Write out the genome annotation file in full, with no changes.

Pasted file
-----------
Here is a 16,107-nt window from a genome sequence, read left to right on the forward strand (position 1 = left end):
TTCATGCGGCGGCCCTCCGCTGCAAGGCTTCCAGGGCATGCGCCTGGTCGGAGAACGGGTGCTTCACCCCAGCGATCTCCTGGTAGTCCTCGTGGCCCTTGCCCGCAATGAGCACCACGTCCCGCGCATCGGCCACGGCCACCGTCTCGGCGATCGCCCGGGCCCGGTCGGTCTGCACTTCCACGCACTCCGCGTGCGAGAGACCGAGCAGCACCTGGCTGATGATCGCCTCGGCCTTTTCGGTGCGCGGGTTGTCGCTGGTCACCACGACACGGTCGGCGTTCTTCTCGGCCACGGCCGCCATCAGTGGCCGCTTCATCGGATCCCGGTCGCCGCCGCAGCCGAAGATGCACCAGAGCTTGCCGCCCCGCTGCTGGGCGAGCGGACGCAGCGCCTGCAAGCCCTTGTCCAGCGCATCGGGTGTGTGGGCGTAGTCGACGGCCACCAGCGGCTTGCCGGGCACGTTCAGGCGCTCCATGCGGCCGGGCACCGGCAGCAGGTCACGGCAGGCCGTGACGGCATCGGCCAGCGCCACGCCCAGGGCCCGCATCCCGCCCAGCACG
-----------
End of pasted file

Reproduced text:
Here is a 16,107-nt window from a genome sequence, read left to right on the forward strand (position 1 = left end):
TTCATGCGGCGGCCCTCCGCTGCAAGGCTTCCAGGGCATGCGCCTGGTCGGAGAACGGGTGCTTCACCCCAGCGATCTCCTGGTAGTCCTCGTGGCCCTTGCCCGCAATGAGCACCACGTCCCGCGCATCGGCCACGGCCACCGTCTCGGCGATCGCCCGGGCCCGGTCGGTCTGCACTTCCACGCACTCCGCGTGCGAGAGACCGAGCAGCACCTGGCTGATGATCGCCTCGGCCTTTTCGGTGCGCGGGTTGTCGCTGGTCACCACGACACGGTCGGCGTTCTTCTCGGCCACGGCCGCCATCAGTGGCCGCTTCATCGGATCCCGGTCGCCGCCGCAGCCGAAGATGCACCAGAGCTTGCCGCCCCGCTGCTGGGCGAGCGGACGCAGCGCCTGCAAGCCCTTGTCCAGCGCATCGGGTGTGTGGGCGTAGTCGACGGCCACCAGCGGCTTGCCGGGCACGTTCAGGCGCTCCATGCGGCCGGGCACCGGCAGCAGGTCACGGCAGGCCGTGACGGCATCGGCCAGCGCCACGCCCAGGGCCCGCATCCCGCCCAGCACG